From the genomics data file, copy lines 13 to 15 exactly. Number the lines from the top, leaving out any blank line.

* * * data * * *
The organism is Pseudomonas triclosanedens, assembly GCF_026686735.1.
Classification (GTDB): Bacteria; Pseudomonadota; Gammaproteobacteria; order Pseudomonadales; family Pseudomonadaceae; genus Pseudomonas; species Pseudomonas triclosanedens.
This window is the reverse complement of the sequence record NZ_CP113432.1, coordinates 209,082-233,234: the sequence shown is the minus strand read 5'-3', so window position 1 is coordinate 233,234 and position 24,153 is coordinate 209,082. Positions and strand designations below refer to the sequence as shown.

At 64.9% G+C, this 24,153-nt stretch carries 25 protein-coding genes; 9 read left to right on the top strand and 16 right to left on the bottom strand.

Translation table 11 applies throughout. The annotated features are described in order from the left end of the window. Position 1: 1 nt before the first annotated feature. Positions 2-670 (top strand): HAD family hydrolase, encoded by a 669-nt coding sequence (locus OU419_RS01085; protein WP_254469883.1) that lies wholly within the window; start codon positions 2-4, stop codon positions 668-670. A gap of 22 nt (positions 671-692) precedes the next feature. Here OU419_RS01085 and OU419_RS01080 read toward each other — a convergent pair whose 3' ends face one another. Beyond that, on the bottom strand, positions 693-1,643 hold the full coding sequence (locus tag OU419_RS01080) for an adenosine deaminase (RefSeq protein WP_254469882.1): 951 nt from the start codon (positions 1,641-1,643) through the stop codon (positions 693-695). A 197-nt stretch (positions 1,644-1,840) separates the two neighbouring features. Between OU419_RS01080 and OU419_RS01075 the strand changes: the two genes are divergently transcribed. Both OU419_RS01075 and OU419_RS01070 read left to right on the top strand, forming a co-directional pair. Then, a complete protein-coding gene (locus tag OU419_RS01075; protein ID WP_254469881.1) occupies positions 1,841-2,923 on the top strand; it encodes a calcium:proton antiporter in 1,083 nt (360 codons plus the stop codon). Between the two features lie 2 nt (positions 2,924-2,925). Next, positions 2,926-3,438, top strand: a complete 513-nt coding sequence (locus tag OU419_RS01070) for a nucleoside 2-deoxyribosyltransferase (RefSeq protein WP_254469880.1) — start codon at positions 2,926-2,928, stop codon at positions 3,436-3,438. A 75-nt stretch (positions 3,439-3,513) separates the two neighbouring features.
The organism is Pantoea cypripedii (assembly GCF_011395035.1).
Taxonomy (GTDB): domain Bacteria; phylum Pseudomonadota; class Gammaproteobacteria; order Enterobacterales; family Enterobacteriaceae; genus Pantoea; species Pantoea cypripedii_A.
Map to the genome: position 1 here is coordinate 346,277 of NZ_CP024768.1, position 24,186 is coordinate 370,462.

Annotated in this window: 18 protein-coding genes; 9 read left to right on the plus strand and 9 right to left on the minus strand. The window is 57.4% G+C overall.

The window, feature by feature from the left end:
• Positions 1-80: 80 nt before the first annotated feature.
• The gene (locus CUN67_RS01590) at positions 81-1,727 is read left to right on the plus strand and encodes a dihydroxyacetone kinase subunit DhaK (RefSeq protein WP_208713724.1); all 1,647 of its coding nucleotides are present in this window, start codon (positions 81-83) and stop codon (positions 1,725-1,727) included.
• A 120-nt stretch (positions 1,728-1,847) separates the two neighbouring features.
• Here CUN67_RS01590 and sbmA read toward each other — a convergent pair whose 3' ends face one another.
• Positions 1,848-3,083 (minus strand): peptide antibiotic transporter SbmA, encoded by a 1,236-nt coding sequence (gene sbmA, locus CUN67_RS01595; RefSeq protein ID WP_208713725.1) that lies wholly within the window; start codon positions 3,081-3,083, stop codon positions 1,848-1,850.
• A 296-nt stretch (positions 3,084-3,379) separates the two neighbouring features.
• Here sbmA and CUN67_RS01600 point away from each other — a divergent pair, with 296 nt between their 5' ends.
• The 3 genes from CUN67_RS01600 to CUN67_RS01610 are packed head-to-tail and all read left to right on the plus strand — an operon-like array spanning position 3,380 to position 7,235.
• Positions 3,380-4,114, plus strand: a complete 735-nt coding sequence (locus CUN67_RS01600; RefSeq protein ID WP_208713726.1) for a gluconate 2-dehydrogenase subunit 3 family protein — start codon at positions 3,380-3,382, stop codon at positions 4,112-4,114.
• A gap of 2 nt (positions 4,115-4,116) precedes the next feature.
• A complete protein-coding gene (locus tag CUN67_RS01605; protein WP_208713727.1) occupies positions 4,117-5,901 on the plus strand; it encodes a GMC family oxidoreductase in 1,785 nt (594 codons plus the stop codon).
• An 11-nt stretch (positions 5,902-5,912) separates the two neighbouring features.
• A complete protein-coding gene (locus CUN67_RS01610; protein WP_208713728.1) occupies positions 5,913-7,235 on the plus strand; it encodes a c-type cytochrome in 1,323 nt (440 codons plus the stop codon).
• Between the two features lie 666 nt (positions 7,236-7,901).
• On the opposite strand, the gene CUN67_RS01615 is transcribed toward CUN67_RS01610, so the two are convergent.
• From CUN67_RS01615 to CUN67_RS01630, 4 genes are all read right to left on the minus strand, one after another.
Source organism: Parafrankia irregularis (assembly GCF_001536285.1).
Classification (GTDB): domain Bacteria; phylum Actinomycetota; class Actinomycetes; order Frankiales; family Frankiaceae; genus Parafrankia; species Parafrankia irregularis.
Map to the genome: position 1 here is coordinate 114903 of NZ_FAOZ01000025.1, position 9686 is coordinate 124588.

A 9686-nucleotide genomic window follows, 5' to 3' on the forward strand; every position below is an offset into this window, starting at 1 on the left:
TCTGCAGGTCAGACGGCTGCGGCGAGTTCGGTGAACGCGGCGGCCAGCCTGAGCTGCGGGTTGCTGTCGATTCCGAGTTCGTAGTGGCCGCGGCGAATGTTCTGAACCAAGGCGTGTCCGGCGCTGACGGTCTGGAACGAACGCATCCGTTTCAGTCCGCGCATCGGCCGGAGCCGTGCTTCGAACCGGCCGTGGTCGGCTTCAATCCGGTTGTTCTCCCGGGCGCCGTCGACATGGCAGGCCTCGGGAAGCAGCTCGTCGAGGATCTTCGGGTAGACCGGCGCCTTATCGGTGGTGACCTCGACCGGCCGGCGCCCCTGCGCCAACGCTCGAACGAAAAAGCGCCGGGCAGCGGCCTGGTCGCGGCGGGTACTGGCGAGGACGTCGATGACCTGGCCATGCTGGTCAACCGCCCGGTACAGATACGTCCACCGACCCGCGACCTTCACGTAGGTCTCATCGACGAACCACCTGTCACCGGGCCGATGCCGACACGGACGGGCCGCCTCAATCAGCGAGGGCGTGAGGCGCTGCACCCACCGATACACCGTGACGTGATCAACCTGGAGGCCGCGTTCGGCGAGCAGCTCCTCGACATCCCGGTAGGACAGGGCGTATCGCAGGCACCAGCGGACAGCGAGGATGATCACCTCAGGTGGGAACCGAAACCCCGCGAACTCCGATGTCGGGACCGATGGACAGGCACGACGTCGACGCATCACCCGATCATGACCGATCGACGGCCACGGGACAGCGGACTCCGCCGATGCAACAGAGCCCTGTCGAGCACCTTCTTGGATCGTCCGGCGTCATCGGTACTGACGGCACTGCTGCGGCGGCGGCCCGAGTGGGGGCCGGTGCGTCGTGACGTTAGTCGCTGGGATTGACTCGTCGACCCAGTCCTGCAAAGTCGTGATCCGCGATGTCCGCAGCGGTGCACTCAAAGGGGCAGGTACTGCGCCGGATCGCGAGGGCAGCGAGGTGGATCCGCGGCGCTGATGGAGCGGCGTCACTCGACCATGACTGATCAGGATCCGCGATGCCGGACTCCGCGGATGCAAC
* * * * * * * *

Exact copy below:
• A 120-nt stretch (positions 1,728-1,847) separates the two neighbouring features.
• Here CUN67_RS01590 and sbmA read toward each other — a convergent pair whose 3' ends face one another.
• Positions 1,848-3,083 (minus strand): peptide antibiotic transporter SbmA, encoded by a 1,236-nt coding sequence (gene sbmA, locus CUN67_RS01595; RefSeq protein ID WP_208713725.1) that lies wholly within the window; start codon positions 3,081-3,083, stop codon positions 1,848-1,850.